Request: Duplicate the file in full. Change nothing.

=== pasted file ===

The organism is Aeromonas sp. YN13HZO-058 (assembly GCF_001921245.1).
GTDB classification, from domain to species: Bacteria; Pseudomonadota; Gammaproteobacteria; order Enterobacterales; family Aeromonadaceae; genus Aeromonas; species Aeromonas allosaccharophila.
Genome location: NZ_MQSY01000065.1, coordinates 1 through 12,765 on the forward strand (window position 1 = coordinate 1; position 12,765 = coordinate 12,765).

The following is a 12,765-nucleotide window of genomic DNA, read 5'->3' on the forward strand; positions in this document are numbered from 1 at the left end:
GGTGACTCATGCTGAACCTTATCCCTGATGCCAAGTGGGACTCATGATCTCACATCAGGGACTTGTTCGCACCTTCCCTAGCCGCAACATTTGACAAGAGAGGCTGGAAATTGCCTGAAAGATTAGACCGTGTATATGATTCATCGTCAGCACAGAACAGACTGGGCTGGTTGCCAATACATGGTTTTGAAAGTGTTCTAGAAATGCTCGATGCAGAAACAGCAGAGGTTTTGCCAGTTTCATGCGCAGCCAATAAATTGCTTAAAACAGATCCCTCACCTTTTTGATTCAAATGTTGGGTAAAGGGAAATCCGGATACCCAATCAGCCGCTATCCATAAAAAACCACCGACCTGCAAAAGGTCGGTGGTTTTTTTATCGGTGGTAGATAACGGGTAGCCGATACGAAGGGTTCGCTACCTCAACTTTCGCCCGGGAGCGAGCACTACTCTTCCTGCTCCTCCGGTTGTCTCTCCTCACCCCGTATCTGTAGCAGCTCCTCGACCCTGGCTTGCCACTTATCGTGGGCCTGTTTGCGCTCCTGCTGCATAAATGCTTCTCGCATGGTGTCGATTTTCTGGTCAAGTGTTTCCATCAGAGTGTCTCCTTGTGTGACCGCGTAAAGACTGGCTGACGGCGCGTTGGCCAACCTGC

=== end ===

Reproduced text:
The organism is Aeromonas sp. YN13HZO-058 (assembly GCF_001921245.1).
GTDB classification, from domain to species: Bacteria; Pseudomonadota; Gammaproteobacteria; order Enterobacterales; family Aeromonadaceae; genus Aeromonas; species Aeromonas allosaccharophila.
Genome location: NZ_MQSY01000065.1, coordinates 1 through 12,765 on the forward strand (window position 1 = coordinate 1; position 12,765 = coordinate 12,765).

The following is a 12,765-nucleotide window of genomic DNA, read 5'->3' on the forward strand; positions in this document are numbered from 1 at the left end:
GGTGACTCATGCTGAACCTTATCCCTGATGCCAAGTGGGACTCATGATCTCACATCAGGGACTTGTTCGCACCTTCCCTAGCCGCAACATTTGACAAGAGAGGCTGGAAATTGCCTGAAAGATTAGACCGTGTATATGATTCATCGTCAGCACAGAACAGACTGGGCTGGTTGCCAATACATGGTTTTGAAAGTGTTCTAGAAATGCTCGATGCAGAAACAGCAGAGGTTTTGCCAGTTTCATGCGCAGCCAATAAATTGCTTAAAACAGATCCCTCACCTTTTTGATTCAAATGTTGGGTAAAGGGAAATCCGGATACCCAATCAGCCGCTATCCATAAAAAACCACCGACCTGCAAAAGGTCGGTGGTTTTTTTATCGGTGGTAGATAACGGGTAGCCGATACGAAGGGTTCGCTACCTCAACTTTCGCCCGGGAGCGAGCACTACTCTTCCTGCTCCTCCGGTTGTCTCTCCTCACCCCGTATCTGTAGCAGCTCCTCGACCCTGGCTTGCCACTTATCGTGGGCCTGTTTGCGCTCCTGCTGCATAAATGCTTCTCGCATGGTGTCGATTTTCTGGTCAAGTGTTTCCATCAGAGTGTCTCCTTGTGTGACCGCGTAAAGACTGGCTGACGGCGCGTTGGCCAACCTGC